At 103, Gogo Esinath Dondo has lived through 4 generations – from an era when girls had little education to today’s higher literacy and more relaxed social norms.
Though far shorter than Biblical Methuselah’s 969 years, Gogo Dondo has seen huge changes in her century of life.
Gogo Dondo witnessed Zimbabwe’s transition from colonial rule to independence, and the decay of Zimbabwean culture over the decades. The time when wearing trousers by females was taboo to a generation when girls freely walk half nɑkǝd.
But Gogo Dondo thinks she has more to see, with technology transforming the world at a rapid pace.
While most people from her 1920s generation have passed on, Gogo Dondo credits God, a healthy lifestyle and good behaviour for her longevity.
She had five children with husband Sekuru Ernest Dondo, who died in 1991 after retiring as a railway station master.
Despite turning 103, Gogo Dondo says she is still strong though not hyperactive like a toddler. Her communication is clear and chronological.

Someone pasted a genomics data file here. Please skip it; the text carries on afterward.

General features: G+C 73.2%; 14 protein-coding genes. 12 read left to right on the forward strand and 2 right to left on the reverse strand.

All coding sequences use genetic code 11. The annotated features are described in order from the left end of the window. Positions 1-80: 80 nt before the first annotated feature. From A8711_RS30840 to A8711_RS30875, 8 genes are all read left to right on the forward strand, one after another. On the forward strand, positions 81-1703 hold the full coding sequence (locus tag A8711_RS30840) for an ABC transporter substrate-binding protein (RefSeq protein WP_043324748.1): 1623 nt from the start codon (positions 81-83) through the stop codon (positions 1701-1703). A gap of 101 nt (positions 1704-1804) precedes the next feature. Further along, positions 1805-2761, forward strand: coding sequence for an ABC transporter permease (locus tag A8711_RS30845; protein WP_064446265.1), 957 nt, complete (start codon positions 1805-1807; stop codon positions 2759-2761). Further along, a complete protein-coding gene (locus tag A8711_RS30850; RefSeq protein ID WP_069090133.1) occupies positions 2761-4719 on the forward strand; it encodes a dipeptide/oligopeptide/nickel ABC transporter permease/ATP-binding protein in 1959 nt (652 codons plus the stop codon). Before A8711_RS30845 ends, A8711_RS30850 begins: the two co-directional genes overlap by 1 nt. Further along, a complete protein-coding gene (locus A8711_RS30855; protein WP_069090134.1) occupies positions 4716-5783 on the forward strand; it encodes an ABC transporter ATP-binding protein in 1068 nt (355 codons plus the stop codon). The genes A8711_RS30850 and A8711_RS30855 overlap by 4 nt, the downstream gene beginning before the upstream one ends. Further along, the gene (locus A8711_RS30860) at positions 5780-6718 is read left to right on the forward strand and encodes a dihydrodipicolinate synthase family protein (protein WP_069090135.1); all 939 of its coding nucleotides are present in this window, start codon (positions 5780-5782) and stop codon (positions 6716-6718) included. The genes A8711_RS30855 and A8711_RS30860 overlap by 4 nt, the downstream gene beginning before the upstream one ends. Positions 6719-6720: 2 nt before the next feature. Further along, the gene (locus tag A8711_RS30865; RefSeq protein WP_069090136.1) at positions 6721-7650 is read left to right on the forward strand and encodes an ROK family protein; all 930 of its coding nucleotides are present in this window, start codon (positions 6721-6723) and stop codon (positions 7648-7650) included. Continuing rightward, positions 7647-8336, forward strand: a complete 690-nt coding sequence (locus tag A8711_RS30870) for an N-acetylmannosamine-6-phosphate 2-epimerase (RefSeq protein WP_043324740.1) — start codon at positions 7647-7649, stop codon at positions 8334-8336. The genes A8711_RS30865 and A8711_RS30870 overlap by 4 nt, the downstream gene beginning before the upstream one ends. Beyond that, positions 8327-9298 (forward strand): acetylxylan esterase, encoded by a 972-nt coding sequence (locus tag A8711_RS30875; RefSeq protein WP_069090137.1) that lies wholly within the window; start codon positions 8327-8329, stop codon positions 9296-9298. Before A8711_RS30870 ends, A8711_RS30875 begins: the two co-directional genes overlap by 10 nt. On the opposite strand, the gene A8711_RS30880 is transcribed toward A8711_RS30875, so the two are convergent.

Gogo Dondo, a grandmother of 13 and soon-to-be great-grandmother, celebrated her 103rd birthday recently with family and friends.
Born in 1920, she grew up in Chivhu and married her late husband there, staying together over 50 years before he passed.
As a testimony to her longevity, Gogo Dondo has no high blood pressure or diabetes. She has good eyesight and hearing.
She attributes her long life to: “good food, God’s grace and good character.” She advised eating traditional meals promoted by First Lady Auxillia Mnangagwa instead of “junky foods.”
Her daughter Alice said her mother was a “hard-working, invaluable woman who took good care of us through cross-border trading.”
Gogo Dondo had five children between 1950 and 1970 and instilled strong values in them she hopes they will pass on.